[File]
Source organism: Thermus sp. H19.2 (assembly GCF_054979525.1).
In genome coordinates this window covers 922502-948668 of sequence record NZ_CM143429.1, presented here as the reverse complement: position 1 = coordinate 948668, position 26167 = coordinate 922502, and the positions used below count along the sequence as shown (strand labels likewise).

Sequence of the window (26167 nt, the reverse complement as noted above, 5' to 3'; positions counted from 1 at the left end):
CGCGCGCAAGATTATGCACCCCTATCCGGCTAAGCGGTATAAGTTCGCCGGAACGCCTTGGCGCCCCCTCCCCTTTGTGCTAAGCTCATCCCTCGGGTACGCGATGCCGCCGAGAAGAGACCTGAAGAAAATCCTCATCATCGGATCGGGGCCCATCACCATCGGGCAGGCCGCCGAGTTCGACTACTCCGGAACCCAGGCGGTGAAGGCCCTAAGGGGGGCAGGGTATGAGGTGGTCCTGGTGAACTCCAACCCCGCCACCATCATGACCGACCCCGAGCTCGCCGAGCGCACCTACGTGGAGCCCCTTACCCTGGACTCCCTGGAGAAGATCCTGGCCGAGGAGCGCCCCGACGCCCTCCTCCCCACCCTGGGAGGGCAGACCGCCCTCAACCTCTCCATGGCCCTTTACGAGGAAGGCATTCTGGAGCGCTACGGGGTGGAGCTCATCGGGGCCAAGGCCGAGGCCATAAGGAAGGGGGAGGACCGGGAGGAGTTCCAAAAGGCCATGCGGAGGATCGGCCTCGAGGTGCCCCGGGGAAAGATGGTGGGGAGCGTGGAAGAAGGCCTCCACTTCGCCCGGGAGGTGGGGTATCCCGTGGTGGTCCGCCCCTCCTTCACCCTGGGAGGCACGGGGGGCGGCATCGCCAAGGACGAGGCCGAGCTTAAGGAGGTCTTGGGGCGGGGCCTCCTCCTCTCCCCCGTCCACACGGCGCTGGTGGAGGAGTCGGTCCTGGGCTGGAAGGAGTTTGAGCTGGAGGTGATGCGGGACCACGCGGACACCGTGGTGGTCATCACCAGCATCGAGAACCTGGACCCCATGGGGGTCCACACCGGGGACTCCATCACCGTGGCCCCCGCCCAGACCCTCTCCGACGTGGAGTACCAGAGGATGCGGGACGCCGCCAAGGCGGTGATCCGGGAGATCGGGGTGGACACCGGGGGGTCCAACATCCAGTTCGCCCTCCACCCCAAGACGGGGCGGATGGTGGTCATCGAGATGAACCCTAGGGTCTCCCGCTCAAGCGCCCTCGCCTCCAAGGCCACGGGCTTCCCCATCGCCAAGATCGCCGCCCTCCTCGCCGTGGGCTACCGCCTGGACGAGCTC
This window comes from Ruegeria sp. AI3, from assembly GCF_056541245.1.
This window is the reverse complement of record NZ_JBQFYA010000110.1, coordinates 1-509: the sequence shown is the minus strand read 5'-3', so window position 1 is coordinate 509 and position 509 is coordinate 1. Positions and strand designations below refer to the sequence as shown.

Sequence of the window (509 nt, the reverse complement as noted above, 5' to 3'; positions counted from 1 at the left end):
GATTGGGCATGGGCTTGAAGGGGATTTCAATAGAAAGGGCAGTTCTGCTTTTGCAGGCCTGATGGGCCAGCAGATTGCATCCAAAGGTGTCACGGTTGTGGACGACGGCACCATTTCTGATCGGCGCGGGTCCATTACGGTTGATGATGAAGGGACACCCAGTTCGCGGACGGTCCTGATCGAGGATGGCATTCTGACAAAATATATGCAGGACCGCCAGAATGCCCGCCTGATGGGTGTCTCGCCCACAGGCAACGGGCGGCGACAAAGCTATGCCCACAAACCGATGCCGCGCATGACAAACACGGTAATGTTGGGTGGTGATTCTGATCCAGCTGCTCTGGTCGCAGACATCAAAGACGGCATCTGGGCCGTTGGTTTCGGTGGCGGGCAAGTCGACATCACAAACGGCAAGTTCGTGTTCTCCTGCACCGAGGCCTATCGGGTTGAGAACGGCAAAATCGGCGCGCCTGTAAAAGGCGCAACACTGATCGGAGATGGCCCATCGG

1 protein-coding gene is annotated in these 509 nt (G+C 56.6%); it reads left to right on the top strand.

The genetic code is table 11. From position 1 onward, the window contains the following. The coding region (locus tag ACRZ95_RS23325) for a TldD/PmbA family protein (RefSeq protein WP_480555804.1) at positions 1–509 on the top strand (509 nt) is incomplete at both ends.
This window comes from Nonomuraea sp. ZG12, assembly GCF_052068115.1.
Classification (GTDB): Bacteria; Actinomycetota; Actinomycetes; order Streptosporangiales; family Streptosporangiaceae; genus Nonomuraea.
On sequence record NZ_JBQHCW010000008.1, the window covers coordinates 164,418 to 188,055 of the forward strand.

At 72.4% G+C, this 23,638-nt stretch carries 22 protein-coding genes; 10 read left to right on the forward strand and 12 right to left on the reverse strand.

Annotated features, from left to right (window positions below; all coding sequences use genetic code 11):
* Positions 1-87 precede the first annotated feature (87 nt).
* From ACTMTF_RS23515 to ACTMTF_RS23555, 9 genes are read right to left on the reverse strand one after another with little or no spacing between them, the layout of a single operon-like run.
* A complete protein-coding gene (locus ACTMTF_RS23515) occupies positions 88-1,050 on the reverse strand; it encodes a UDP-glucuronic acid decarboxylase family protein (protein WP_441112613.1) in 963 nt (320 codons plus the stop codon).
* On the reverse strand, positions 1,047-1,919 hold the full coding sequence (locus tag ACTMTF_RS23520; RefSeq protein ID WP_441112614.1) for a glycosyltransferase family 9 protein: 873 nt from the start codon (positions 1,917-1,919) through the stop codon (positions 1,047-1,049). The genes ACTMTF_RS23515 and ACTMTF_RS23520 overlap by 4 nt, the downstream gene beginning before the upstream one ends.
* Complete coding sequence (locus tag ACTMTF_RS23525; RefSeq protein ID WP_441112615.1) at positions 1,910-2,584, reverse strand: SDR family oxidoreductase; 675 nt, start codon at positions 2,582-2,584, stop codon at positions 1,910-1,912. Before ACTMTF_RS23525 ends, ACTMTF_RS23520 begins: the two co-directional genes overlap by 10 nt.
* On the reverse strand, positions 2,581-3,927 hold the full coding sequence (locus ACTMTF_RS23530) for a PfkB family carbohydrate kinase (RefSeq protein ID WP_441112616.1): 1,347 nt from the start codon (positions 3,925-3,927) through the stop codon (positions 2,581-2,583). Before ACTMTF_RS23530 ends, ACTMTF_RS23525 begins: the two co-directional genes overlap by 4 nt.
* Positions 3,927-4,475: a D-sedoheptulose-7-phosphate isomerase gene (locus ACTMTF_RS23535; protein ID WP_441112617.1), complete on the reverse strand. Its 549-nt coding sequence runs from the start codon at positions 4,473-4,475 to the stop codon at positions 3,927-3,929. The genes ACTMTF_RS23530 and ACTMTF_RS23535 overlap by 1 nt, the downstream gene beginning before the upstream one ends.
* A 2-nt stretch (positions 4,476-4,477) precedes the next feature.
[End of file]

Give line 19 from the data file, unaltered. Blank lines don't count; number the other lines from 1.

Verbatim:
* On the reverse strand, positions 1,047-1,919 hold the full coding sequence (locus tag ACTMTF_RS23520; RefSeq protein ID WP_441112614.1) for a glycosyltransferase family 9 protein: 873 nt from the start codon (positions 1,917-1,919) through the stop codon (positions 1,047-1,049). The genes ACTMTF_RS23515 and ACTMTF_RS23520 overlap by 4 nt, the downstream gene beginning before the upstream one ends.